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To decrease the upfront cognitive load, and guide the user on optimal course, I would recommend the initial upload dialog not having a prompt about file saving at all. Rather have the confirmation message explain system state, and allow for fine grained control if required. download bmml source – Wireframes created with Balsamiq Mockups


There's only one idea that's clearly different from the other ones, B. I often too, overlook the checkbox entirely (not that I really miss it, with chrome storing all my passwords). It's the most common design pattern yet, to me (and you), it just doesn't feel like good UX. As I mentioned, my choice would be B. Checkboxes are easy to miss as they might not ...


EDIT: Check the end for the final verdict, and my favorite option. If it doesn't impact site performance or otherwise negatively influence anything on your site, and you're not worried about server space, you could simply have the checkbox with a default checked state/attribute, and the user would have to uncheck the box in order for the file not to be ...


Those are all good options. How about just "Save" and on click of Save, show user a dialog box to save the files for future use (with remember this option). Especially in a mobile experience, user would rather have a dialog than see multiple buttons on the same page that he most likely will not notice.


I don't think you should base UX on what pleases you. What will most users understand? The way Microsoft does it is what most users will understand. I think a gray check is more intuitive but I went with the way Microsoft does it. I am responsible for an app that is in an industry that is not computer savvy and have these battles with marketing all the ...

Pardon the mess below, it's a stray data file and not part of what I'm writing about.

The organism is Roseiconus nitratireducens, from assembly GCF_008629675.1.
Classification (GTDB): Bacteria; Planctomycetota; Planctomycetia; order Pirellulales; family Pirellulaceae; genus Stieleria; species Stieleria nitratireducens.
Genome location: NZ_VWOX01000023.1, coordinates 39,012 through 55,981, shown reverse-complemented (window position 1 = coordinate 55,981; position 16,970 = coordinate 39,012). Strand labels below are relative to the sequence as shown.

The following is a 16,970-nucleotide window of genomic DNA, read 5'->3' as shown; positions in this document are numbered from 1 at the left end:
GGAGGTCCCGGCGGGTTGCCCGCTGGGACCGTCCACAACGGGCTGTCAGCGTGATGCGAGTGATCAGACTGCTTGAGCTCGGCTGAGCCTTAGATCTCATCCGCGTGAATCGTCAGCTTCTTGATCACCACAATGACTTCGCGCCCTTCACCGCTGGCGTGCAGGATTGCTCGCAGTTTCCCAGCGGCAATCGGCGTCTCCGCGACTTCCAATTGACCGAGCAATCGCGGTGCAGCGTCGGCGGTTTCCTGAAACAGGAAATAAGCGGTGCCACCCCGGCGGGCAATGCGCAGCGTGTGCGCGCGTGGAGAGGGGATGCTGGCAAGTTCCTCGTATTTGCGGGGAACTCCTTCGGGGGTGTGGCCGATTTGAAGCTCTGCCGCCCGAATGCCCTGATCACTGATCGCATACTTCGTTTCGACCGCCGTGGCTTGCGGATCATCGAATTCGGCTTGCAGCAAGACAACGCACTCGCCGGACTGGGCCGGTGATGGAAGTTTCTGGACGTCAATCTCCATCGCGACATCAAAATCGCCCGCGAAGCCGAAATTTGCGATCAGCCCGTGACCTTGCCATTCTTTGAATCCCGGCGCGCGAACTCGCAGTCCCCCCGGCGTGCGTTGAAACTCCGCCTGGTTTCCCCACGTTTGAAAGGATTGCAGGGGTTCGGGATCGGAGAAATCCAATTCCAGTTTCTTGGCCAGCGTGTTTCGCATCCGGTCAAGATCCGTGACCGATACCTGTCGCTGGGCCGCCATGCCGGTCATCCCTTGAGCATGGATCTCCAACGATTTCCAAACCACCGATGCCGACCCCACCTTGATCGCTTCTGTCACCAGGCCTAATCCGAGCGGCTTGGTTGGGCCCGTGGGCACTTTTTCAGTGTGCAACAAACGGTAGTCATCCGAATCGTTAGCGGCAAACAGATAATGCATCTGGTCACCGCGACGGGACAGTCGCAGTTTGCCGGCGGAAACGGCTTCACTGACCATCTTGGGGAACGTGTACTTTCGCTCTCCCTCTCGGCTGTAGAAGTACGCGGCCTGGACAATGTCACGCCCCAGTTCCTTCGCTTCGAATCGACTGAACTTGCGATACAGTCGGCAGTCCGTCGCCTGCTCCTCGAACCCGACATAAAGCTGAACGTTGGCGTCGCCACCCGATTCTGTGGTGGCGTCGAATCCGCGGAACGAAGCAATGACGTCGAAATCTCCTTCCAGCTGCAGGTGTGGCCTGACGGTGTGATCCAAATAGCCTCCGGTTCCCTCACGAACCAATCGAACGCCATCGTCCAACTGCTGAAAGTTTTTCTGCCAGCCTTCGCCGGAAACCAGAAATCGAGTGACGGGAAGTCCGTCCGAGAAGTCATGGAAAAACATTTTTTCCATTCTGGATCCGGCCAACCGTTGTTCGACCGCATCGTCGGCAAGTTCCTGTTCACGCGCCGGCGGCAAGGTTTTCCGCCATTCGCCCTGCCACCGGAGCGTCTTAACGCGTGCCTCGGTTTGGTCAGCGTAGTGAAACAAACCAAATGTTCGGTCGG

I don't know the full context of your situation, but I think you have more of a wording issue. As you state, there are 4 states. So using yes/no doesn't make sense at all. Sounds like your for initial states should be set via radio buttons as: ( ) Has a discrete graphics card ( ) Has a integrated graphics card ( ) Does not have a graphics card ( ) ...


What about providing a vertical slider to the right of you list that can snap to one of the 4 distinct states?


Well, you have the answer in your question - you lined up the answers like a bullet list. Do the same, but with radio buttons. They are often the best option when there are few options, but one (and only one) have to be selected.


If space is a consideration, you could also make a second step with a popup, or a second page. The first page consisting of a single Yes/No Choice, for example two buttons. If the user chooses No, he will get a second page with the checkboxes to choose Options. If you are at all concerned with people using touchscreens, this should be the best options, ...


Use either Responsive Disclosure or Responsive Enabling depending upon the standards in the format you're working in. Responsive Disclosure would mean first showing a radio button like this... download bmml source – Wireframes created with Balsamiq Mockups ...and then revealing the additional option in the whitespace if the user selects no, ...


I don't think either of these is the best option. Do you have to go with one drop down? I would prefer to see two. The first would display and the second would be hidden until the user selected either yes or no from the first. Once selected the second would display with the appropriate options.


The following can be an option to present this scenario: Clicking a cell in calendar, a menu displays the available options. You can select the required options and click anywhere to close the menu. The cell displays the number of selections.


Provide an additional checkbox to select all results. This way you'll only need one button. Furthermore the Select All checkbox is a control used by many websites (e.g. GMail, GWT, etc.) I strongly recommend to use only one button, as the action (send e-mail) remains the same, it's only the input that changes.

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